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Biden Returns to Washington Ahead of Voting Rights Push; Critical U.S.-Russia Talks Underway Over Ukraine Invasion Fears; Officials Prepare for Potential Violence Ahead of Midterms. Aired 10:30-11a ET
Aired January 10, 2022 - 10:30 ET
THIS IS A RUSH TRANSCRIPT. THIS COPY MAY NOT BE IN ITS FINAL FORM AND MAY BE UPDATED.
JIM SCIUTTO, CNN NEWSROOM: Democrats trying to reenergize the push for Biden's broader agenda, this after Senator Joe Manchin derailed the president's key Build Back Better plan in the weeks, the days before Christmas.
BIANNA GOLODRYGA, CNN NEWSROOM: Yes. And in the Senate, Majority Leader Chuck Schumer has set the stage for a showdown over voting rights reforms ahead of the Martin Luther King Jr. holiday on Monday.
So, here to discuss where things go now for Senate Democrats is CNN Political Commentator S.E. Cupp and Rachael Bade, CNN Political Analyst and co-Author of the Politico Playbook. Welcome both of you.
S.E., let me begin with you because House Speaker Pelosi also said that she supports prioritizing election reforms right now. Here is what she said over the weekend.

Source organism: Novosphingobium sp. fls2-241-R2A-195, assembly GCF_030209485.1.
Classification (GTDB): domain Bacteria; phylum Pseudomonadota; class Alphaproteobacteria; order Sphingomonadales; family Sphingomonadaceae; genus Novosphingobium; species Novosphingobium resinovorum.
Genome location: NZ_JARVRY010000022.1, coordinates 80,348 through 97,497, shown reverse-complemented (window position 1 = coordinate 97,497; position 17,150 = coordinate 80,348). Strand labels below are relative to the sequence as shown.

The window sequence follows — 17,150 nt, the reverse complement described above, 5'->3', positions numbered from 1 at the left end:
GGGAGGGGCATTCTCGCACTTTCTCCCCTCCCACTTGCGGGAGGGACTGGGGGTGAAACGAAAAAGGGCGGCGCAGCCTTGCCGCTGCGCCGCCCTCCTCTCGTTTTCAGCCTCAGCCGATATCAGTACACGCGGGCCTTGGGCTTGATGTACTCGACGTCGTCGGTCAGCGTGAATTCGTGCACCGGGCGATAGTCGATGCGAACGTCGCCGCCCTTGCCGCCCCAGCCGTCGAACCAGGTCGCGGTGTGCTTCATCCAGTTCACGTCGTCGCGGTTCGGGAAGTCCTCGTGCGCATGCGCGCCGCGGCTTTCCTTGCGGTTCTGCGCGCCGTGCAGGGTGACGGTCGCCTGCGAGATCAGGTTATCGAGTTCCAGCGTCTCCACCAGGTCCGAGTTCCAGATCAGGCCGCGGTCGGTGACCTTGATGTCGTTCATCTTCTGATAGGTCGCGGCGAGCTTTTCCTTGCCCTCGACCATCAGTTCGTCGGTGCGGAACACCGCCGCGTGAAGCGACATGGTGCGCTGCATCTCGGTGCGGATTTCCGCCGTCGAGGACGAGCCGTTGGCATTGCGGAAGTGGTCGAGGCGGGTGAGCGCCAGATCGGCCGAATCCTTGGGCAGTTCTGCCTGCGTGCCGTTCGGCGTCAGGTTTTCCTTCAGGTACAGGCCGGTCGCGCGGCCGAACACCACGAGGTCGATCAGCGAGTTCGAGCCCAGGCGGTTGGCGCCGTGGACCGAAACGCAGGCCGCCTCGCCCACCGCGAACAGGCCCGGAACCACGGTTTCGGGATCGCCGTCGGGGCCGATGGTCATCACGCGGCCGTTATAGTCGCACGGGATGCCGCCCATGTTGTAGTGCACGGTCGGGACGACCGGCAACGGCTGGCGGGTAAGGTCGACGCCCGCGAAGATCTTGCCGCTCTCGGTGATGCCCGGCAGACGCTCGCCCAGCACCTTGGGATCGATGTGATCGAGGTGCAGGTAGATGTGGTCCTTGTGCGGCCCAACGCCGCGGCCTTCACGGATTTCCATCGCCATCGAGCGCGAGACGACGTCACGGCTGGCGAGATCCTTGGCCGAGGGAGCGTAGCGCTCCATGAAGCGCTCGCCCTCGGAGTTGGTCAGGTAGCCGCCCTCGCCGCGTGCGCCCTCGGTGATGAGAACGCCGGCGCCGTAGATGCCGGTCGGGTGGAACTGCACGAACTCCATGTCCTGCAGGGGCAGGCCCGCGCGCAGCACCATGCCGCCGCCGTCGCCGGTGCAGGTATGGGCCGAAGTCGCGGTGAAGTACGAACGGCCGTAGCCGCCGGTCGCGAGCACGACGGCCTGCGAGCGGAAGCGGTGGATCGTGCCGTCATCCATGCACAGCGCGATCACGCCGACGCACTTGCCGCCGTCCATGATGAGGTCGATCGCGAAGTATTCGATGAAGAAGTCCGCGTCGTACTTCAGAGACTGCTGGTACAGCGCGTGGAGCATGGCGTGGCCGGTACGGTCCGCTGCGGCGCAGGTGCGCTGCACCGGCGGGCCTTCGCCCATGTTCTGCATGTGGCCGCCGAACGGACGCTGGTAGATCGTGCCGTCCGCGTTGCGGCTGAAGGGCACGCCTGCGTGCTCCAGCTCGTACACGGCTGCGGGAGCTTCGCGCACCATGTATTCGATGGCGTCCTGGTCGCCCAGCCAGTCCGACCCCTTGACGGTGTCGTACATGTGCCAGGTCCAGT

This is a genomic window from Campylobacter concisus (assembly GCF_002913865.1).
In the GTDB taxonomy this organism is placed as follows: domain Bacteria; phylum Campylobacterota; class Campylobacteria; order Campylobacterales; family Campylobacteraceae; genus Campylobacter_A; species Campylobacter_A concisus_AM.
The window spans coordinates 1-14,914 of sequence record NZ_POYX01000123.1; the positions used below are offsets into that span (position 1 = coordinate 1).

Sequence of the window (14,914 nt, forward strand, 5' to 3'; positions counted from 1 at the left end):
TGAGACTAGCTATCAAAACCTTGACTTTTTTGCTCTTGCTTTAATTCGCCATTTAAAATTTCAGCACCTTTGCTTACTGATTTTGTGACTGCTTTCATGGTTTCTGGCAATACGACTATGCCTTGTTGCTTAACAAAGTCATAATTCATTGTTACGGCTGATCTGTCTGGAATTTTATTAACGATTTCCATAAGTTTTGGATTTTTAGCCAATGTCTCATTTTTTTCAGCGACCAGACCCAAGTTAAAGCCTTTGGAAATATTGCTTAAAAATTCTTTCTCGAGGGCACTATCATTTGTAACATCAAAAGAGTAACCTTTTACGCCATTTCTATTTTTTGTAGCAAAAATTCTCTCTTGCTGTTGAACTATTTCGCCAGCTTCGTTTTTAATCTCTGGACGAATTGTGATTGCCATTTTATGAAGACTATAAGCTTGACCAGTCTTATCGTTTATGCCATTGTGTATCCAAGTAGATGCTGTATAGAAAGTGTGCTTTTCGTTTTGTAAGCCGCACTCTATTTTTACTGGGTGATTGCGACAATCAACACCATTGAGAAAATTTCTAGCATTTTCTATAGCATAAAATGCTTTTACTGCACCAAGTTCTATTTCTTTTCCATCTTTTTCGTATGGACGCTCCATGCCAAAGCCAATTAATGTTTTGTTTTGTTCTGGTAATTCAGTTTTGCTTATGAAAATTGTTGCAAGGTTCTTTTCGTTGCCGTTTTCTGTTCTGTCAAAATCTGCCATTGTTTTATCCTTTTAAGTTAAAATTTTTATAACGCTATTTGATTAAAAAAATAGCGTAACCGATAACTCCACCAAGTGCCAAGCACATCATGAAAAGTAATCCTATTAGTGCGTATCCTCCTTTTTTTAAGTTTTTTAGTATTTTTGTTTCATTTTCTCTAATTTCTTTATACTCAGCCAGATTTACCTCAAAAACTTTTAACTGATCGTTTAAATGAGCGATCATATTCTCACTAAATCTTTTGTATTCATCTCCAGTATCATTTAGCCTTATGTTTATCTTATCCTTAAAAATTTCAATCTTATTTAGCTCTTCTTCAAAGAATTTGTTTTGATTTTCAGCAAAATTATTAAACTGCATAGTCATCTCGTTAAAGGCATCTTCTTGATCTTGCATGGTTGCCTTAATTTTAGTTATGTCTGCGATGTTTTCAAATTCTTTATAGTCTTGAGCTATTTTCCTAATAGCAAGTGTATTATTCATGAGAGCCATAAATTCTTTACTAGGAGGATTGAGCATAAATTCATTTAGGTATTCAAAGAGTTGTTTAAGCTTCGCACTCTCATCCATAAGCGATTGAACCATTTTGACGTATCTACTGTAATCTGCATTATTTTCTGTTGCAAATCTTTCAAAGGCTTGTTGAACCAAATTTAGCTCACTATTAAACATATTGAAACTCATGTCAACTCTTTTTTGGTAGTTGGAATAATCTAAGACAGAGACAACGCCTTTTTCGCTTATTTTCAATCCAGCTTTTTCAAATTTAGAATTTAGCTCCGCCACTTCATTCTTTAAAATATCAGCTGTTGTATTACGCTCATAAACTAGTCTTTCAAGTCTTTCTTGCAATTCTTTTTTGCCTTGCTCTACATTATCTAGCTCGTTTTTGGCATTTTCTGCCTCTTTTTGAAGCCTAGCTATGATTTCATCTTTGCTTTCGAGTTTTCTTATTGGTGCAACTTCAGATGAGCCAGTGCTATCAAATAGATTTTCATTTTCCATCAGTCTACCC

(BEGIN VIDEO CLIP)
REP. NANCY PELOSI (D-CA): There's nothing more important for us to do than protect our Constitution and our democracy. What the Republicans are doing across the country is really a legislative continuation of what they did on January 6th, which is to undermine our democracy, to undermine the integrity of our elections, to undermine the voting power, which is the essence of a democracy. So, we have to do that bill. There is no more important bill that enables us to support and defend the Constitution of the United States.